- Feelings about the symbol as a whole
- Represents the word or phrase
- Colour contrast
- Cultural sensitivity.
The participants in the voting procedure could add comments and the system was adapted to support the device and skills of a participant who was an AAC user. Therefore, it was possible to use ‘yes’ or ‘no’ as the symbols appeared on the screen.
Participants could vote on a batch of 60 symbols in a morning using a face-to-face paper-based system or vote directly online. The face-to-face meetings over coffee or lunch produced some of the best results as people were far more willing to discuss the issues that arose compared to when working alone online. The AAC users often indicated the strongest preferences for certain symbols against others that they felt completely misrepresented what they wanted to say.
When symbols failed to reach 3.5 on the scale, they were sent back to the graphic designer and the team would often debate individual symbol issues using a social media image service. The results were collated and presented to the participants in graphs to illustrate how their work impacted the outcomes. The next batch would include the amended symbols along with any new requests. After a year of symbol requests, the team found that cultural differences were the least of their worries, as teachers began to include more abstract linguistic concepts. Scores for cultural acceptance rose and scores for the correct representation of a word reduced! Try drawing a symbol for monotheism!
The final 700 symbols produced were made available for free, using a wide-ranging creative commons license and included black and white copies of the images for those with visual impairments. The symbols that tended to require the most frequent changes were those related to religion and dress. The criteria also demonstrated the importance of the local environment, social settings, and family and friendship dynamics. Interesting issues were presented such as working from right to left in Arabic and supporting larger fonts on speech generating devices because Arabic script requires all its diacritics to be in place for good text and speech pronunciation.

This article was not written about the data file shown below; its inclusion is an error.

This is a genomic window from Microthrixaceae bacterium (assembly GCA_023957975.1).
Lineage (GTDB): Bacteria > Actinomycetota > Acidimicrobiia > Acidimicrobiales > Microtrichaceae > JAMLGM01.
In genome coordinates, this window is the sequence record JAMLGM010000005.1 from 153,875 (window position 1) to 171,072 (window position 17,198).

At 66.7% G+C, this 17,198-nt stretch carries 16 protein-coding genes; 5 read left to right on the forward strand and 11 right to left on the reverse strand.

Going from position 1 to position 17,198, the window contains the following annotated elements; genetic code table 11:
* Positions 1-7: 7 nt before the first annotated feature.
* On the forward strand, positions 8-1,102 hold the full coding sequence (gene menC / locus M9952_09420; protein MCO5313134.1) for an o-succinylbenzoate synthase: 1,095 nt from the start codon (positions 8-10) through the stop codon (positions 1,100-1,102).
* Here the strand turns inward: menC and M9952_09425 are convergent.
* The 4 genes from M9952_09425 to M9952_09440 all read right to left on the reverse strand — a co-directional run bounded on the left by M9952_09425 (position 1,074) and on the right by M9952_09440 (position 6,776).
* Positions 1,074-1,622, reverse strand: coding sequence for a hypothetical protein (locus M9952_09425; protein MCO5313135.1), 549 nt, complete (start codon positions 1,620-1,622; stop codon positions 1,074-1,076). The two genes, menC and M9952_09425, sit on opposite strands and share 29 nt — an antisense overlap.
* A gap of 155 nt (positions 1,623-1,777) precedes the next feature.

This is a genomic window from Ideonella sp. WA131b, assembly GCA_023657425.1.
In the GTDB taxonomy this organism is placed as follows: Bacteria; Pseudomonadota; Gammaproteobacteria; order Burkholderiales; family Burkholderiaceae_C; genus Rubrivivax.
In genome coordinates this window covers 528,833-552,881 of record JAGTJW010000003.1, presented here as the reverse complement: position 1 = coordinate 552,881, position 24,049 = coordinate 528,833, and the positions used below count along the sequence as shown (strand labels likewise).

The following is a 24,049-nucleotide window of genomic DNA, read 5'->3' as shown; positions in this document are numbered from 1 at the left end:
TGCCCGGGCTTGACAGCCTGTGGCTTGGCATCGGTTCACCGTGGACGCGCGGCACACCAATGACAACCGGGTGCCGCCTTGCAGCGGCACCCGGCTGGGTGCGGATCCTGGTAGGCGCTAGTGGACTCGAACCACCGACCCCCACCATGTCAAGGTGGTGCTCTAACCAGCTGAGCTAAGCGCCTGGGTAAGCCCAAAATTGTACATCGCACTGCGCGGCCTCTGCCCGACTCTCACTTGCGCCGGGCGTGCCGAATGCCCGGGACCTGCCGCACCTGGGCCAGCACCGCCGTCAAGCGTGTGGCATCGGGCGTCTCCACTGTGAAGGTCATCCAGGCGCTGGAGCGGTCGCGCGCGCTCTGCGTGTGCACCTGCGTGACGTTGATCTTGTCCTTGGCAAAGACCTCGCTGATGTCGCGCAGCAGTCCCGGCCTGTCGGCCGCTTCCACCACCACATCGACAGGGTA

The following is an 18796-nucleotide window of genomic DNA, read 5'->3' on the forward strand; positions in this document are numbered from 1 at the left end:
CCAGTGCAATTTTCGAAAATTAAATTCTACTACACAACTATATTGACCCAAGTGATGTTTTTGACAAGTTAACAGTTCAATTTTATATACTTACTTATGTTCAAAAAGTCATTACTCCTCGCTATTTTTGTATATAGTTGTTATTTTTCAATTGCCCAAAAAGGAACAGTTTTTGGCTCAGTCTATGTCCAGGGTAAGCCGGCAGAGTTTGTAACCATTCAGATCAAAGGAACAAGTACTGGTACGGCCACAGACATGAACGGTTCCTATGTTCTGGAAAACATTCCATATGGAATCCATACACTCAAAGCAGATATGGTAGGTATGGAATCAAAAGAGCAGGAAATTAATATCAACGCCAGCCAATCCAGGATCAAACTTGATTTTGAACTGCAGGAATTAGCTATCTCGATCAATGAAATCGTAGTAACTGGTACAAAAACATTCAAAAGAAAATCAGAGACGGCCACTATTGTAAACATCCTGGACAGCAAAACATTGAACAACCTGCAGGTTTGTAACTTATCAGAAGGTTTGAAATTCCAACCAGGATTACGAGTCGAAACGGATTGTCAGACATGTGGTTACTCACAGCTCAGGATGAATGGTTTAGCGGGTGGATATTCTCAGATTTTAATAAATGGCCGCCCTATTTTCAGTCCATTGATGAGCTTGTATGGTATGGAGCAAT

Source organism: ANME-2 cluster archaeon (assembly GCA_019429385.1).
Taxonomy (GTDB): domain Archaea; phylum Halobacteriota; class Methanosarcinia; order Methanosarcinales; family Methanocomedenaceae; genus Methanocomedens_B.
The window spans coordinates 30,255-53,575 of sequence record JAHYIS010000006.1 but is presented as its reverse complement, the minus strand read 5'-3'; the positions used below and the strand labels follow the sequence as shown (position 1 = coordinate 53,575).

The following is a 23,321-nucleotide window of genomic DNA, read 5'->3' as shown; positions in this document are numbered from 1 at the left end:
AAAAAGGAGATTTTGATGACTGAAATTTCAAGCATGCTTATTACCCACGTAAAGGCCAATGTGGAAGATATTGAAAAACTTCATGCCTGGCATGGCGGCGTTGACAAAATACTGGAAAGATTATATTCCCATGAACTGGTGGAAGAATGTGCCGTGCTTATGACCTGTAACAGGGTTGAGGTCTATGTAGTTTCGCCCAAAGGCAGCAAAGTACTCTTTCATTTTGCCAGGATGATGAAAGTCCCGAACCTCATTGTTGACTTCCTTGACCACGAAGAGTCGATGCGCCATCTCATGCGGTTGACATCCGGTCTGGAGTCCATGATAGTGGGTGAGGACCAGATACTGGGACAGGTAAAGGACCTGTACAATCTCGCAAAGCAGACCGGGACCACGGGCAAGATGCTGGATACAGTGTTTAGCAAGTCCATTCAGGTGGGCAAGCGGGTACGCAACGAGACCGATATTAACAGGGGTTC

Thoughts for the future
Setting up the Global Symbols repository of freely available pictographic symbols has allowed us to explore the linking of symbols to linguistic concepts using ConceptNet. While this is still a work in progress with the support of UNICEF, we have furthered the process of harmonizing symbol sets started by Mats Lundälv and Sandra Derbring[i]. When symbol sets are uploaded there is a plan to automatically link them to parts of speech, synonyms, descriptions, and topic categorizations. Using machine learning and natural language processing it is hoped that we will be able to improve the accuracy of these classifications. This in turn will enhance the search and filtering of symbols to speed up just-in-time programming [ii] for the development of communication charts and visual scene displays with easier use of open multilingual international symbol sets. Artificial intelligence or augmented and assistive intelligence has already become a tool to support AAC with the use of prediction and learning analytics in apps for Android and iPad tablets and we would like to build on these successes.